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How Working Out In The Right Ratios Makes You Younger, Not Just Fitter

By New York Times Bestselling Author Michael Levin When it comes to the aging process, unless you take some proactive steps to slow things down, your body is not necessarily your best friend. The good news, according to Exercise Physiologist Heather Giordano at Canyon Ranch in Lenox, Massachusetts, is that you can dramatically reduce the […]

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By New York Times Bestselling Author Michael Levin

When it comes to the aging process, unless you take some proactive steps to slow things down, your body is not necessarily your best friend.

The good news, according to Exercise Physiologist Heather Giordano at Canyon Ranch in Lenox, Massachusetts, is that you can dramatically reduce the rate at which you age through exercise.  And not crazy amounts of exercise, either.  Just 150 minutes a week of moderately vigorous cardio with a well-planned weight training routine and other non-cardio activities gets it done.

“Each of our bodies is different, of course,” Giordano says, “but on average, we can lose a pound or two of muscle every year once we hit 30 if we are not active. Aging actually begins then—not in our 50’s and 60’s, as people commonly believe. So if you start an exercise program now, you can reduce the risk of some of the major killers like heart disease and stroke.”

Giordano points out that 40% of your Fitness Age is a function of your cardio exercise, 30% is due to muscle work and weight training, only 20% to body composition and 10% to agility.  You don’t have to run marathons to reduce your rate of aging or your susceptibility to heart disease, Giordano says – that weekly total of 150 minutes is sufficient.

What’s the best kind of exercise? The answer is: whatever you will do consistently. Don’t focus on what others are doing. When athletes of various activities are brought into the lab, the overall fittest in the world are cross-country skiers. “If you can find somebody’s NordicTrack” Giordano counsels, “buy it and use it! In gyms today, they may have NordicTracks, but they’re often gathering dust in the corner because they’re hard. But they give a really great overall cardio workout.”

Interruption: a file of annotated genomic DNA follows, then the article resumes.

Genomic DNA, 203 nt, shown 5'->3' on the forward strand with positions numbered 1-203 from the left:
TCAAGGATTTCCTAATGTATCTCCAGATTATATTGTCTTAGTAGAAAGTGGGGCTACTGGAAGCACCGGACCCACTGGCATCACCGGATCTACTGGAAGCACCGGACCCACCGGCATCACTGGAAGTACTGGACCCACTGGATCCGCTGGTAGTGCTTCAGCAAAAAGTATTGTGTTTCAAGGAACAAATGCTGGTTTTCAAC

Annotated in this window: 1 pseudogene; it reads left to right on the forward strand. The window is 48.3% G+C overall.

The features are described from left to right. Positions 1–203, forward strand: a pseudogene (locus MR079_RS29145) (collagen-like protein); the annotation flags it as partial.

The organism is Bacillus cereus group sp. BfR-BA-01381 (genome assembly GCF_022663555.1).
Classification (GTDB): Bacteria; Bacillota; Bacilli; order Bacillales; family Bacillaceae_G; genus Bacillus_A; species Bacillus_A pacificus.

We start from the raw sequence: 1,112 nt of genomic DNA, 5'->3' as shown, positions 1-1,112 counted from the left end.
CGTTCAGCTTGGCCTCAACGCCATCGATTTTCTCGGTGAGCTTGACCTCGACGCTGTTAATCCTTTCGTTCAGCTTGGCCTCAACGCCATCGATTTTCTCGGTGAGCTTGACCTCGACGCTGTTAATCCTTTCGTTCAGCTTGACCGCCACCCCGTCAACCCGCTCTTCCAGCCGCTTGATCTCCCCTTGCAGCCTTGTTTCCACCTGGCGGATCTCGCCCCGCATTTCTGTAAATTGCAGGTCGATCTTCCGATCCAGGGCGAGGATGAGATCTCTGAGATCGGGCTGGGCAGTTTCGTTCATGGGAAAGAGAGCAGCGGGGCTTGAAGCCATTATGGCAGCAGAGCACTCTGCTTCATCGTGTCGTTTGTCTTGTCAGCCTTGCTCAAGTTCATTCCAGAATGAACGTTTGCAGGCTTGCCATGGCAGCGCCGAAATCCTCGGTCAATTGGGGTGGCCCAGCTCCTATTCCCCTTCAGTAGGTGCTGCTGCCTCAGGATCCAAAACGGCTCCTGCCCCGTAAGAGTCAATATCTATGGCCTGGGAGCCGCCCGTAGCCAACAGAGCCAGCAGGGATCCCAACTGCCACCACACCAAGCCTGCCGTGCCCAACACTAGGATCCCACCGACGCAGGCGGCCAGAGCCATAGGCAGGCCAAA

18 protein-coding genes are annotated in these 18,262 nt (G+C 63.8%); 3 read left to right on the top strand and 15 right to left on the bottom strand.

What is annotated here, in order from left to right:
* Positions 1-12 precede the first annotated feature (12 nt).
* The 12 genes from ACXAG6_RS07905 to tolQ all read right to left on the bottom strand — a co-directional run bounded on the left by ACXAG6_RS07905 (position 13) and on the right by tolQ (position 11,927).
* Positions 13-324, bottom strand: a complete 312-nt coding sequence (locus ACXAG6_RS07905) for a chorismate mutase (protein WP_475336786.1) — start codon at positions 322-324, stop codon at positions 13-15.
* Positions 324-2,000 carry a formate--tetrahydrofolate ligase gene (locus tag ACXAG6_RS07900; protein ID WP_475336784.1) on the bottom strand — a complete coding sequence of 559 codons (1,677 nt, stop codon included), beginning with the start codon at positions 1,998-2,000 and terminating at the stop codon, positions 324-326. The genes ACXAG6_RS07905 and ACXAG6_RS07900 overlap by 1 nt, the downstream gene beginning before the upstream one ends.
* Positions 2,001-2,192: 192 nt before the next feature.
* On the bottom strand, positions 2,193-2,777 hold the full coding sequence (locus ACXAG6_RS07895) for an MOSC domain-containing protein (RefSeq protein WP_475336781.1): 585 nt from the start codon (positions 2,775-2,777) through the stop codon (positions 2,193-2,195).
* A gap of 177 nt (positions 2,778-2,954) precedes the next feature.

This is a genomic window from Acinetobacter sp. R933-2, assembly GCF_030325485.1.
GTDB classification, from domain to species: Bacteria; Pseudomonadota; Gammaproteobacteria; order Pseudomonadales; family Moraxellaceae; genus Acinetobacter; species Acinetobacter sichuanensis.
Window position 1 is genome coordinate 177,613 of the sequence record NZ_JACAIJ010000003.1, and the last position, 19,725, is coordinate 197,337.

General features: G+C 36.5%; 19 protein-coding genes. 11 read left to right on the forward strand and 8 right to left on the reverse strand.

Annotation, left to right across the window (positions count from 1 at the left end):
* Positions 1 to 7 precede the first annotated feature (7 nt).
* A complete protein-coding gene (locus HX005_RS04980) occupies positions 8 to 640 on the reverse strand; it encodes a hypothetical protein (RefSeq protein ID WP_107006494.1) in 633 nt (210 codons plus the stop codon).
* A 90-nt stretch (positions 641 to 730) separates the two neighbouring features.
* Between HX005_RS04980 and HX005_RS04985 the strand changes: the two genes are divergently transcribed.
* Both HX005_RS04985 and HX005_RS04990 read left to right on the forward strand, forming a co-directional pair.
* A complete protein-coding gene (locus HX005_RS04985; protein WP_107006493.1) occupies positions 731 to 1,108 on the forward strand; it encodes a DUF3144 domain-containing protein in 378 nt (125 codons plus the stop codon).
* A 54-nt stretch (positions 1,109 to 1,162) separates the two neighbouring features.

In terms of weight training, Giordano says that you don’t need to be lifting Olympic-size dumbbells. You can use smaller weights and more reps. The goal is to work the muscle to fatigue so do what works best for you. Strength training is also beneficial in helping us to preserve bone mass.  It’s frequently said that people “fell and broke their hip.” In reality, their bones got so brittle that they broke their hip…and fell. Why? Because they weren’t involved in weight training.

Obviously, a healthy diet is essential – you can’t out-exercise a poor approach to eating. If you want to change your body composition, which accounts for 20% of your Fitness Age, then you will have to adjust your eating habits as well as your cardio and weight training.  You can’t “earn” a donut with time on the treadmill, because it’s a lot easier to consume calories with snacks than to burn them off.

In terms of agility, the final 10% of the equation, Giordano recommends taking a variety of exercise classes including low impact aerobics, step classes or Zumba so as to increase balance and coordination. These activities also increase one’s aerobic capacity, which make for better cardio and weight training workouts.

“If you want a quick test of how you’re doing,” Giordano says, “stand on one leg and put your knee out at a 45-degree angle. If you’re under 60 years of age, you ought to be able to hold if for 30 seconds. If you’re over 60, then 20 seconds.”

That will show you where you stand, no pun intended, in terms of agility.  If you cannot do that, run, don’t walk to the gym, and remember the 40/30/20/10 rule – 40 percent of your Fitness Age comes from cardio, 30 from weight training, and just 20 from body composition (and 10 from agility).  So since 70 percent come from cardio and weight training, today would be a great day to start (or resume) a program that will let you act your fitness age, and not the measure of how many years you’ve been here on Earth.

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